But not so. This was another case of what Granddaddy called "jumping to the wrong conclusion based on faulty information." He said that there was a lot of that about. You had to be smart, and careful, to guard against it.
"Keep in mind, Calpurnia, that there is no point in gathering information unless you are certain it is correct information."
"Yessir." I pulled my Scientific Notebook and a stub of pencil out of my pinafore pocket and wrote this down.
We passed several adult squirrels on the way, chattering and scolding us from the safety of the trees. I wondered if one of them might be Fluffy's mother. How on earth could you tell? They all look alike, at least to the human eye. But then, maybe we humans all look alike to squirrels. Hmm, an interesting thought, that maybe a squirrel couldn't tell the difference between me and my grandfather with his long white beard.
We sat for a while, ate our sandwiches, and wandered on. We were about a mile from home when we heard it: a heavy crashing sound up ahead.
Granddaddy stopped in his tracks. He turned to me and said in a low voice: "Get off the path. Hide behind a tree. Now."
I had no idea what he was talking about, but I could tell from the urgency in his voice that it was important. I quickly did as he told me, and we stepped behind the nearest oak, which wasn't quite large enough to completely hide us both. I was about to ask him what was going on when he signaled with his finger to his lips to stay quiet. The crashing noise grew louder. Was it a bobcat? No, no, a bobcat would not be any threat to us; we wouldn't have to hide. And this thing — whatever it was — was making too much noise to be a bobcat. Was it a black bear? It was loud enough, and there were still a few of them around. In that case, we might be in real trouble. I cast about for a weapon of some sort. I myself had nothing except a notebook and a dull pencil. I wanted to ask Granddaddy if he had a knife in his satchel, but he'd told me to be quiet.
It was coming closer. Now we could hear an ugly grunting and squealing.
Out of the bush burst a hairy, black monster, running at full speed along the path. It was about the size of a half-grown bull, but it was not a bull. It was a hideous beast I'd heard of but never seen. A wild pig. A feral hog. Big enough to throw a man to the ground, with fierce curling tusks sharp enough to slash him open. Strong, smart, and fast. Oh, and famous for its bad temper.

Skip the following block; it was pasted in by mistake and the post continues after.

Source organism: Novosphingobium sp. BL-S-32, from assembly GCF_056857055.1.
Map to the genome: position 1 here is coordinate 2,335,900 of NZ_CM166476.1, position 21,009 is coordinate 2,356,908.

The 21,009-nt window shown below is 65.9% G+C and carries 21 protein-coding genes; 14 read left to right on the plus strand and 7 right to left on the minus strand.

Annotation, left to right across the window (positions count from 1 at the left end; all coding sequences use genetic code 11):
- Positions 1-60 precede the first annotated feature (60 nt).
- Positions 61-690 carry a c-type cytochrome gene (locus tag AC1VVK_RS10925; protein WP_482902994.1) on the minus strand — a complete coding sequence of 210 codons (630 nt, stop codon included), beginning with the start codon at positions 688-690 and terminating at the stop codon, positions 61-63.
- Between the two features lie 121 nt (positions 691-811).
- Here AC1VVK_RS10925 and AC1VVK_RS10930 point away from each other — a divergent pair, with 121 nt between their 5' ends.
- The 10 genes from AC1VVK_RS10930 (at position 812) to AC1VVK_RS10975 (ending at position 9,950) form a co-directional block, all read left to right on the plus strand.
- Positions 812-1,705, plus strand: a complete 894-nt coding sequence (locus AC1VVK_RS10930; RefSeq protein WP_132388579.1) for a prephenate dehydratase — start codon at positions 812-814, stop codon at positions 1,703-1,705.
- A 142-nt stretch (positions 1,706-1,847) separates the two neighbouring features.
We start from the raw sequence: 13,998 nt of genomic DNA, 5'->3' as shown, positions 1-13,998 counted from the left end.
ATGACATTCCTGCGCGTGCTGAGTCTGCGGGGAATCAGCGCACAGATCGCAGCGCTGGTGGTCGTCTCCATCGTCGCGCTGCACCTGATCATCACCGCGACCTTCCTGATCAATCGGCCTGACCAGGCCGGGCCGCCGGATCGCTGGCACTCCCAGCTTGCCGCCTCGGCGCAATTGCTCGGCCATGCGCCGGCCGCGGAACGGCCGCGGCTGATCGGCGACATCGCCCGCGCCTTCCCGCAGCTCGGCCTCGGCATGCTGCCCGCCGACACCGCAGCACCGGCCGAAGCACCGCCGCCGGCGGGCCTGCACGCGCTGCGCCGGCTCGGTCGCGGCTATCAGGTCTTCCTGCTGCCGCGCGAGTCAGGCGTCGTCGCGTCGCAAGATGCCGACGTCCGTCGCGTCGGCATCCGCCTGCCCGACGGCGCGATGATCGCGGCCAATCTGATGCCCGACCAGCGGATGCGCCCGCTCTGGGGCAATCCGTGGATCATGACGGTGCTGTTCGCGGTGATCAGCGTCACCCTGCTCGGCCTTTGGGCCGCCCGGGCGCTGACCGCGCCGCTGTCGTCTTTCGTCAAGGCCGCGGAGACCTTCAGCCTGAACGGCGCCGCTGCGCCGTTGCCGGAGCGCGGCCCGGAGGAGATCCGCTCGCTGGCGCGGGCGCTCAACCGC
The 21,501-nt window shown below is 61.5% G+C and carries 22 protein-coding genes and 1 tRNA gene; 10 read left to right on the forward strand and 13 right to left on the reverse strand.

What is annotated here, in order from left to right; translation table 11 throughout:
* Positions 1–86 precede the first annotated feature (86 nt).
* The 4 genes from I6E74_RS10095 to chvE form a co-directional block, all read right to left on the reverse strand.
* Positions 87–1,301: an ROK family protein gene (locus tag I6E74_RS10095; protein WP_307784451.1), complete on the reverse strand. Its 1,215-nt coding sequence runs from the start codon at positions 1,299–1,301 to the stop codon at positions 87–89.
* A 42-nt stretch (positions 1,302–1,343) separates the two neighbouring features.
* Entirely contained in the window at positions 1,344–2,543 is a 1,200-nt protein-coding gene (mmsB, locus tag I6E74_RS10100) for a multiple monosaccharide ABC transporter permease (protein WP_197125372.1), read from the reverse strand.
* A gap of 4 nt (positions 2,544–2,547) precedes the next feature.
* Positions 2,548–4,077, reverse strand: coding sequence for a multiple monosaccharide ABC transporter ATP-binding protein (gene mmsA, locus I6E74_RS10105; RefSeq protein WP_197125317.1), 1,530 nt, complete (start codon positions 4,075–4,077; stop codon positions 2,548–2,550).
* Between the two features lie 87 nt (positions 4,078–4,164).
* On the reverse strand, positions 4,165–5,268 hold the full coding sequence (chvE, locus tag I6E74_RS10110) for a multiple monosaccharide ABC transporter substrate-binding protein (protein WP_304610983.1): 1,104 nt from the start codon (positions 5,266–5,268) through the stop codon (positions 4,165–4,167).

I looked sideways at Granddaddy with wide eyes. Were we going to have to climb the tree? Were we going to have to fight it with rocks and sticks? He motioned me to be still.
The hog slowed to a trot and turned to look in our direction with mean, little piggy eyes. It sniffed the air with its bristly snout. It seemed to be making up its mind about something. Then out of the brush ran four smaller pigs, her offspring. Oh no! The most dangerous of animals, a mother with her babies. She'd fight to the death to save them from harm. She grunted at us from deep in her chest. Could she see us? If she was like an ordinary pig, her sense of smell was much stronger than her eyesight. She snuffled and sniffed.
Every instinct in me screamed that I should run or hide or pick up a rock or do something. But Granddaddy stood as still as a statue. So I did the hardest thing I'd ever done in my life: I stood like a statue beside him.
I told myself, Don't move, Calpurnia. Don't you run. Don't you climb. Don't you move, don't you dare.
It felt like an eternity, but it must have been only a couple of seconds before we heard the most wonderful sound in the world: the baying and yelping of our neighbor's hound dog, Matilda, coming down the trail.
The mother hog screamed in rage and took off, her babies right behind her. A moment later they were gone from sight. You'd never have known they'd even been there.
Granddaddy and I stepped out from our hiding place.
"That — that was a close one," I stammered.
"It was indeed," said Granddaddy.
My legs were trembling and I wished they'd stop. Granddaddy didn't look ruffled at all. (I guess when you've fought the Comanche and Yankees both, there isn't much left that can shake you.)
But the excitement wasn't over yet, because right then Matilda came crashing down the trail, barking and slobbering, her long ears flapping. We were mighty glad to see her, but she was too excited to stop and give us her usual friendly greeting. I jumped at her and tried to grab her collar, but she was moving so fast that she got clean away from me and kept on running.
"I sure hope she doesn't catch up to them," I said in a shaky voice. "Or if she does, I hope she's smart enough to keep out of range." A mother hog that size could tear apart a lone dog. It would take a whole pack of dogs to bring her down.
"I certainly hope so. Let us head back. I think that's enough excitement for one day." He held out his hand, and I took it. His hand was so big, it completely enclosed mine. My legs slowly stopped trembling. We walked all the way home like that.
That night my father announced at dinner that one of the neighbor's dogs had chased a feral hog.
"Oh!" I said without thinking. "That must —"
Granddaddy cleared his throat. He shook his head the tiniest bit in warning, and I clamped my mouth shut.(Continues…)
Excerpted from "A Squirrelly Situation"
Copyright © 2019 Jacqueline Kelly.
Excerpted by permission of Henry Holt and Company.